Married since 2002, they've been teaching families, educators and community members not just to talk about race, but to understand the dire reasons they need to come together to fight racism.
Giraud, who has worked as an educator and National Public Radio producer, is the biracial daughter of immigrants. Grant-Thomas, a Black man of Jamaican origin, born on the Fourth of July, is, as he put it, a "longtime racial justice guy."
As parents of two daughters, ages 9 and 12, together they created EmbraceRace
, an online collection of resources for parents, educators and kids, in 2016. It has become a blossoming community of people who care about race, justice and the future of our democracy.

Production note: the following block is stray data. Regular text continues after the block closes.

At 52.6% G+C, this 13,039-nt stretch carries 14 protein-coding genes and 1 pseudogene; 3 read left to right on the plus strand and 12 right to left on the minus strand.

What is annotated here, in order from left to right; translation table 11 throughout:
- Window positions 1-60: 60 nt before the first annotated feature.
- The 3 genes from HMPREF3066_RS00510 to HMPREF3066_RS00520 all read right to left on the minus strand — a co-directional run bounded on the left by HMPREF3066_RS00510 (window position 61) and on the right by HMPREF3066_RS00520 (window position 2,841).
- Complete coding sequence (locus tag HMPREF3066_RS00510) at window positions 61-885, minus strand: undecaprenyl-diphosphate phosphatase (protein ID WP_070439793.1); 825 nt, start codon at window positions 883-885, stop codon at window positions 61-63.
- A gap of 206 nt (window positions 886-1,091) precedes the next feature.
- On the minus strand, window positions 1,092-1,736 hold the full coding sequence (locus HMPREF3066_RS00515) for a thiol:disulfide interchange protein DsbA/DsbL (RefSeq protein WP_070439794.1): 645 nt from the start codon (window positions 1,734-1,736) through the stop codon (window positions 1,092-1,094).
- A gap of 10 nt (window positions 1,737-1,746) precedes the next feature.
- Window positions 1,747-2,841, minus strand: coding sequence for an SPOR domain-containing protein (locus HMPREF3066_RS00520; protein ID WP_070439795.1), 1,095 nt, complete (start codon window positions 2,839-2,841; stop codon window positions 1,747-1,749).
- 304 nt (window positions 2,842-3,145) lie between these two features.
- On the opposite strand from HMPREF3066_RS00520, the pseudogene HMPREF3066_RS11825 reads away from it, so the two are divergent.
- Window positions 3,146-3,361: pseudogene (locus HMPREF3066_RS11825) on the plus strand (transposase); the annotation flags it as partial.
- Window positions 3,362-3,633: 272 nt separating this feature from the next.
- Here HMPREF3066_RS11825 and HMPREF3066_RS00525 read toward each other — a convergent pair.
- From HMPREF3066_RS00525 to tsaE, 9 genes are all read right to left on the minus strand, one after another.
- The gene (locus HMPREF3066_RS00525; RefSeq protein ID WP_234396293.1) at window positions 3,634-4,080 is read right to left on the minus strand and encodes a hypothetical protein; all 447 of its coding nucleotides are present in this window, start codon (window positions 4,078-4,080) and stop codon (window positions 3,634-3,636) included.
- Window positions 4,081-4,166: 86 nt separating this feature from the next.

CNN: What prompted you to start EmbraceRace?
Melissa Giraud: In 2015, when our kids were in preschool, they were confronting some of the same things they would have confronted 50 years ago — things we confronted as kids — who's valued at school, who's in charge and who's not, who's represented in ads, books and movies.
We really wanted to find support, but articles for parents tended to be about how to talk to White kids about school shootings
. They didn't discuss how to do it for kids from targeted groups.
We thought, if we're having a hard time, having worked in racial justice for years, other parents must really be struggling to find resources. That's when we started to imagine EmbraceRace.
Andrew Grant-Thomas: I